After you have learned and started to build an expertise with skills in your skill set, you are ready to present them to potential employers, co-workers, peers, and clients; each of them benefits by knowing your functional capabilities. This is the presenting stage of a skills based approach, where you share your level of expertise with the skills in your skill set. You make your skill set accessible in web services, search engines, and your professional website. In the next series of blogs, I will discuss ways you can present your skills and how to maintain your skill set across various platforms.
A skill set can be referred to as your “rational value”, a functional representation of what you have learned through your experiences. One of the main benefits with the use of a skill set is that it is searchable on various platforms, both externally and internally: externally meaning the search is conducted from another platform, such as a Google search; and internally meaning the search is conducted from the same platform, such as a search on a professional website. In the presenting stage of a skills based approach, you make your skill set accessible to your target audience and there are five ways you can present a skill: tagging; listing; explaining; demonstrating; and summarizing.
Tagging is a popular way to make content searchable. You take a block of content, like a blog entry, and assign tags – two to three word phrases; these tags are indexed and when someone searches on them, the content block appears. Skills can be assigned in a similar fashion. Assign skills to your professional experiences (so they will appear on your professional website), and use them as keywords for your professional website (so they will appear with a Google search).
Listing refers to simply sharing your skill set in a list format, where you can provide information regarding your expertise with the skill (such as your years of experience with the skill) and references or endorsements. This is LinkedIn’s current approach; they dedicate a separate section of your profile, where you list your skills and add another layer of sophistication by letting your connections endorse them.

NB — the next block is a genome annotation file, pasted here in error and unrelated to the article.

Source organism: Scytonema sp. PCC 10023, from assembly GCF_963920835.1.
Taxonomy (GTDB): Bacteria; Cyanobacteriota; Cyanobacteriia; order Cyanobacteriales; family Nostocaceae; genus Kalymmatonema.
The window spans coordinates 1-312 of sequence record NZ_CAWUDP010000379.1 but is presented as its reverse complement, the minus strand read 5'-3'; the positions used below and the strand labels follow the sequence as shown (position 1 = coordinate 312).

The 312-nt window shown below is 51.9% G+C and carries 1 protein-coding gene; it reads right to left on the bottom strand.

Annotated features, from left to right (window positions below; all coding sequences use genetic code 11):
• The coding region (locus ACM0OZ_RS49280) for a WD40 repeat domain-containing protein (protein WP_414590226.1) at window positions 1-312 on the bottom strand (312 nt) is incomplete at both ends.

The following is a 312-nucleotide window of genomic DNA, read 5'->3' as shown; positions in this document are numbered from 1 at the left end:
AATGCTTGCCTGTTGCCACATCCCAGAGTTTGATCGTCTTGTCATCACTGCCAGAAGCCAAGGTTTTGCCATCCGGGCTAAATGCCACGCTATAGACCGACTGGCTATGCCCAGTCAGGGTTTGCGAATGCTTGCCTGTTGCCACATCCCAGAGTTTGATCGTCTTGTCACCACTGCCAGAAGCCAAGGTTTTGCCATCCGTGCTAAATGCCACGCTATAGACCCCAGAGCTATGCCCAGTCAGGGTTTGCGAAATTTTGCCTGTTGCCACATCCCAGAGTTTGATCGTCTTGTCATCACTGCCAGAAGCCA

Explaining means to describe how you have applied your skill set in your employment and educational experiences – like the presentation on a traditional resume. In your explanations, you reference the skill whenever possible. The content structure of a professional website, LinkedIn profile, and MonsterJobs resume is similar to a traditional resume, so you have the opportunity to explain how you have applied the skills in your skill set.
Demonstrating a skill is usually the most effective way to present a skill and for some skills it is a requirement; for example, you should demonstrate the skill of graphic design so someone can make their own decision regarding your creativity in developing graphics. According to the survey Skills Based Approach, the best way of validating an expertise with a skill is by providing a sample of work.
You might also create a summary statement where you mention your top few skills. This statement might be called your “mission statement” or “objective statement” or “elevator pitch”. To be authentic, you want to deliver a message that discusses your functional value – a skill set of your core competencies.